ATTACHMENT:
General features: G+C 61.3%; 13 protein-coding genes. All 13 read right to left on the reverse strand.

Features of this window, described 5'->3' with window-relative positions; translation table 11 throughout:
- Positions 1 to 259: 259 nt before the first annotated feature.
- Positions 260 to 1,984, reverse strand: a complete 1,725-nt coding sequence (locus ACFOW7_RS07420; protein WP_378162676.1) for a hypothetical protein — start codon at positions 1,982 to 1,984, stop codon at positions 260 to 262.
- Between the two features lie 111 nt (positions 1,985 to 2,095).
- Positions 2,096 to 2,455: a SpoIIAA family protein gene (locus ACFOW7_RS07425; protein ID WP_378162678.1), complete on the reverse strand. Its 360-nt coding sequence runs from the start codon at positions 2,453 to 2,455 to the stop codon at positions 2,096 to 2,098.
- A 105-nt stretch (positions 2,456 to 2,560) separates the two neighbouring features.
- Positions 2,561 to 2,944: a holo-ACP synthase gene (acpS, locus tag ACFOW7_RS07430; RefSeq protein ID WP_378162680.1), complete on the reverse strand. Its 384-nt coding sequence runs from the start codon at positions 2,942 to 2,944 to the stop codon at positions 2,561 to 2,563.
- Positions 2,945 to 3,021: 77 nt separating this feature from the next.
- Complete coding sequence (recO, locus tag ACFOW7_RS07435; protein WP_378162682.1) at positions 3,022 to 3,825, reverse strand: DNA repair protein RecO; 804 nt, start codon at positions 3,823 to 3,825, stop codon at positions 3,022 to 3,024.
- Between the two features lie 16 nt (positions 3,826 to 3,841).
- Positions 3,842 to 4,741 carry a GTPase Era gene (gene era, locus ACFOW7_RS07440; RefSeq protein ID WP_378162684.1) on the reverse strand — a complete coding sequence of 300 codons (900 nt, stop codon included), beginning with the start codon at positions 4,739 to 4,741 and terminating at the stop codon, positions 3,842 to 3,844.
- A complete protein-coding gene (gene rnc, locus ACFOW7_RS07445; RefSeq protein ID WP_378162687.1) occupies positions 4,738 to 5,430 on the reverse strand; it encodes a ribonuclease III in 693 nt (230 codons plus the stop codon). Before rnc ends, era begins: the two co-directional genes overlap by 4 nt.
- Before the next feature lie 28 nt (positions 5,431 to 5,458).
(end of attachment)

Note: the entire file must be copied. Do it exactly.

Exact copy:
General features: G+C 61.3%; 13 protein-coding genes. All 13 read right to left on the reverse strand.

Features of this window, described 5'->3' with window-relative positions; translation table 11 throughout:
- Positions 1 to 259: 259 nt before the first annotated feature.
- Positions 260 to 1,984, reverse strand: a complete 1,725-nt coding sequence (locus ACFOW7_RS07420; protein WP_378162676.1) for a hypothetical protein — start codon at positions 1,982 to 1,984, stop codon at positions 260 to 262.
- Between the two features lie 111 nt (positions 1,985 to 2,095).
- Positions 2,096 to 2,455: a SpoIIAA family protein gene (locus ACFOW7_RS07425; protein ID WP_378162678.1), complete on the reverse strand. Its 360-nt coding sequence runs from the start codon at positions 2,453 to 2,455 to the stop codon at positions 2,096 to 2,098.
- A 105-nt stretch (positions 2,456 to 2,560) separates the two neighbouring features.
- Positions 2,561 to 2,944: a holo-ACP synthase gene (acpS, locus tag ACFOW7_RS07430; RefSeq protein ID WP_378162680.1), complete on the reverse strand. Its 384-nt coding sequence runs from the start codon at positions 2,942 to 2,944 to the stop codon at positions 2,561 to 2,563.
- Positions 2,945 to 3,021: 77 nt separating this feature from the next.
- Complete coding sequence (recO, locus tag ACFOW7_RS07435; protein WP_378162682.1) at positions 3,022 to 3,825, reverse strand: DNA repair protein RecO; 804 nt, start codon at positions 3,823 to 3,825, stop codon at positions 3,022 to 3,024.
- Between the two features lie 16 nt (positions 3,826 to 3,841).
- Positions 3,842 to 4,741 carry a GTPase Era gene (gene era, locus ACFOW7_RS07440; RefSeq protein ID WP_378162684.1) on the reverse strand — a complete coding sequence of 300 codons (900 nt, stop codon included), beginning with the start codon at positions 4,739 to 4,741 and terminating at the stop codon, positions 3,842 to 3,844.
- A complete protein-coding gene (gene rnc, locus ACFOW7_RS07445; RefSeq protein ID WP_378162687.1) occupies positions 4,738 to 5,430 on the reverse strand; it encodes a ribonuclease III in 693 nt (230 codons plus the stop codon). Before rnc ends, era begins: the two co-directional genes overlap by 4 nt.
- Before the next feature lie 28 nt (positions 5,431 to 5,458).